Open science has emerged on the global research agenda so quickly, that the research integrity guidelines haven’t been able to keep up to speed. Many of the principles are of course so general, that they apply to all fields and types of research. But there are many practical issues that need to be addressed. Below are a few of my thoughts on them. Many of the ideas came to me when listening the presentations at this years Ethics day in Helsinki a few weeks ago, organized jointly by the Finnish ethical advisory boards.
- How to recognise and deal with predatory journals and open washing
Some of the predatory journals are so blatantly obvious that there is no chance of mistaking them for the real deal, but then there are more professional seeming ones. Especially younger researchers might struggle to make the difference and the publish or perish mentality might push some to be less critical. In many Finnish universities dissertations need a certain number of published articles in order to pass, with very little regard given to the quality of the journal. I don’t think there is yet any guidelines in place against publishing in a predatory journal. Of course if you are planning to pursue an academic career publishing in a lousy journal will come back to bite you, but what if all you want is to get the degree?
Open washing and it’s different manifestations (I’m not sure if predatory journals fall into this category, but I think they are at least related) are still somewhat unfamiliar to me, but as there starts to move more and more funding around open science this type of phenomena is bound to increase. I presume that one antidote could be more awareness and discussion about open licenses.
- How to give credit to contributors in an open research process (for example when blogging about an ongoing research and getting advice and ideas in comments)
Samuli Ollila, about whom I blogged earlier here, has decided to give co-authorship to anyone who a) comments on his blog and b) feels himself/herself having contributed significantly enough to deserve a mention in the list of authors. In this case the number of commentators is reasonable (around fifteen, I think), but what if the number rises to, say, hundreds?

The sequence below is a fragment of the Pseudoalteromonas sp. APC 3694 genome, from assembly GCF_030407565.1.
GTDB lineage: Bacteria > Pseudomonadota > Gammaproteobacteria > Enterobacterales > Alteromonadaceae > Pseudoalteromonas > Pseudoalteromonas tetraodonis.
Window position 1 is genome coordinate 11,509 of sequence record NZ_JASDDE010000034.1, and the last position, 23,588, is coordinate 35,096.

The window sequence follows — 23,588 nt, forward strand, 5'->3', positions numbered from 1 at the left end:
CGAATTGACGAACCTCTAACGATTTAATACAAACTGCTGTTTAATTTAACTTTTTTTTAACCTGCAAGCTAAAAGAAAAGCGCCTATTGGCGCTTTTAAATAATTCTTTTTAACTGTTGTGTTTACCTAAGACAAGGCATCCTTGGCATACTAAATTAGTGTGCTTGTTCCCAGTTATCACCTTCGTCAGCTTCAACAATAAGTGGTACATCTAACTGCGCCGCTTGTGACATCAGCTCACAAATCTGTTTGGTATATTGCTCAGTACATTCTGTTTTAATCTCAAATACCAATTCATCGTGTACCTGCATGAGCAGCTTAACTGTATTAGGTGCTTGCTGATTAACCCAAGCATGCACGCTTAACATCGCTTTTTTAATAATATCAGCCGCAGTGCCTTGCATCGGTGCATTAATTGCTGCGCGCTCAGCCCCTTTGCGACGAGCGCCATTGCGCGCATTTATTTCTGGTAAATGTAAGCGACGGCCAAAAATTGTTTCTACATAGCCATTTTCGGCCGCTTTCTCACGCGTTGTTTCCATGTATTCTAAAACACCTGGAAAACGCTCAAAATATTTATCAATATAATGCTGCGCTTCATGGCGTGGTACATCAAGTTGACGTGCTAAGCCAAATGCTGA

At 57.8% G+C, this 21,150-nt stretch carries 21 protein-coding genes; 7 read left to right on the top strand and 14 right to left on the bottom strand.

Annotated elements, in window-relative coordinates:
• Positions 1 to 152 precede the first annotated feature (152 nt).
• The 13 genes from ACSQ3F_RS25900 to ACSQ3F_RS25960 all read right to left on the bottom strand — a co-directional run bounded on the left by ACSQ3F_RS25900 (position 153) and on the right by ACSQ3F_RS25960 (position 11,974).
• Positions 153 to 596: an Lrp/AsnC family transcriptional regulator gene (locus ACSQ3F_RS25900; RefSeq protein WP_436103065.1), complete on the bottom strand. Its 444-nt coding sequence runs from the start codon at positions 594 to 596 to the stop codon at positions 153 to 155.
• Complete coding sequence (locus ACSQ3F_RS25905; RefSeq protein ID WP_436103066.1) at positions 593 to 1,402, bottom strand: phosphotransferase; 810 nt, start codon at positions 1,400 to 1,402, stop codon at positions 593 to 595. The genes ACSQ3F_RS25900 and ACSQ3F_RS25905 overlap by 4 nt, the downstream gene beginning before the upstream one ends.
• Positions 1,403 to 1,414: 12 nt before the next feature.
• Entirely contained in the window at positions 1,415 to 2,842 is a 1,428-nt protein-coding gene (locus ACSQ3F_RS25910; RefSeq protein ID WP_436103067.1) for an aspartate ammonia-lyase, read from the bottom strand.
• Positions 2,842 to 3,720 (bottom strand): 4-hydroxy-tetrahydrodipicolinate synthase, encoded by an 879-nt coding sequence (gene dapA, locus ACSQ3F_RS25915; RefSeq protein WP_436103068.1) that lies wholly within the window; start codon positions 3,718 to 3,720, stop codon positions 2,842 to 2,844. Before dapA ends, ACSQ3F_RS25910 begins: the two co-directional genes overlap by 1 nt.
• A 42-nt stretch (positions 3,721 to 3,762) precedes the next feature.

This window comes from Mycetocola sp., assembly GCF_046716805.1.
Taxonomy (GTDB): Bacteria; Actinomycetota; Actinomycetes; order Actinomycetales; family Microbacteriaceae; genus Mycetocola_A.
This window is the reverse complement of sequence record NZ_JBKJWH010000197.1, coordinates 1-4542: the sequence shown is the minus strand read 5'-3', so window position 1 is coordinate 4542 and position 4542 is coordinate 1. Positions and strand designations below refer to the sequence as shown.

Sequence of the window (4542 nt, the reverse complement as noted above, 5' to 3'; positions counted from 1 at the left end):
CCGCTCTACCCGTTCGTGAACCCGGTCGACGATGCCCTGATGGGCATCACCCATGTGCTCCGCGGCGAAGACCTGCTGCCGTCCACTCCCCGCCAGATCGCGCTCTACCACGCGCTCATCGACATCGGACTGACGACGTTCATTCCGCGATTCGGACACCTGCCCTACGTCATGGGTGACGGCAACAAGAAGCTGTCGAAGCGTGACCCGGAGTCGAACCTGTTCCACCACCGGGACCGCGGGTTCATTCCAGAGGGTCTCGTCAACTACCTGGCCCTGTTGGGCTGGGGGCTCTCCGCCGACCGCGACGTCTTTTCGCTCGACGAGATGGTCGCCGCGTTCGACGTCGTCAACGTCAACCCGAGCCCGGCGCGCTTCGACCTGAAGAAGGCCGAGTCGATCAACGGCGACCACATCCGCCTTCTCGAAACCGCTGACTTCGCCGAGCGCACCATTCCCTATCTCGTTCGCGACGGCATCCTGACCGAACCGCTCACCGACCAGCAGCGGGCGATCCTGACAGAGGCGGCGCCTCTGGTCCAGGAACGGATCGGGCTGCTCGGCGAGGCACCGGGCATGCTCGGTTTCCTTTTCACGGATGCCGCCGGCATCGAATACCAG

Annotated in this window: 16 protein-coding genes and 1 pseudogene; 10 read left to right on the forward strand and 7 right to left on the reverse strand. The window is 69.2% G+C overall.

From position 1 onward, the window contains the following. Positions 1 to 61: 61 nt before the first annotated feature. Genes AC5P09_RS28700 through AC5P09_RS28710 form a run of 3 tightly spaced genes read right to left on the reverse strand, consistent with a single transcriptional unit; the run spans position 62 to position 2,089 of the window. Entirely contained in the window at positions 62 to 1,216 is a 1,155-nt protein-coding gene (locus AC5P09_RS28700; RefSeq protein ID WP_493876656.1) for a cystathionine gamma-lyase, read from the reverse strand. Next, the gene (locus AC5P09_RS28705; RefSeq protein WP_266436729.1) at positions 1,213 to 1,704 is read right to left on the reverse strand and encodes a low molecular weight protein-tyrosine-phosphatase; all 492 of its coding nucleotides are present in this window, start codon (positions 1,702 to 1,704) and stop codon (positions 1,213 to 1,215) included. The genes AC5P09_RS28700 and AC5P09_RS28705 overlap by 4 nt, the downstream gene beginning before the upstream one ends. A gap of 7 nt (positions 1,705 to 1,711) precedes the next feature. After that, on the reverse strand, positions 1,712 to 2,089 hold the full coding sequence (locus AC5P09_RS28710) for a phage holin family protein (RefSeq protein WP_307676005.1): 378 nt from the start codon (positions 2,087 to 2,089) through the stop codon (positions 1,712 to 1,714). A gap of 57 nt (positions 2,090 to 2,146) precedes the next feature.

- What if openly published research / data needs to be retracted?
We all know internet is reluctant to forget, so how should it be done?
- Dual use research: at what stage does the ethical evaluation step in?
Researchers aren’t often aware of dual use possibilities in their own research so they don’t always understand the need to seek ethical pre-evaluation.
- How to handle negative and aggressive discussions and reactions that a politically charged research could give rise to during an open research process?
It is crazy what kind of things arouse net rage. The Finnish examples from the above mentioned Ethics day were for example the cultural history of the word “neekeri” (use Google translate if you don’t get it), the history of Finland in the II World War and the wolf population in Finland. The research community should more actively show loyalty when colleagues are under attack on online forums, media, etc. The case of the political cartoonists is an analogous one.
- Open science as one answer to the problem of publication bias
Open science can actually be an answer to some previous problems regarding the integrity of research. The need to also publish negative results is well recognized and part of the ideology of openness. I wonder if it could be argued that openness is actually a prerequisite for good and ethical science? The Finnish National Advisory Board on Research Ethics states in it’s guidelines that a researcher should act according to the principle of openness, which is part of the nature of scientific endeavor, as well as to the principle of responsible science communication when publishing research outcomes (”toteuttaa tieteellisen tiedon luonteeseen kuuluvaa avoimuutta ja vastuullista tiedeviestintää tutkimuksen tuloksia julkaistessaan”).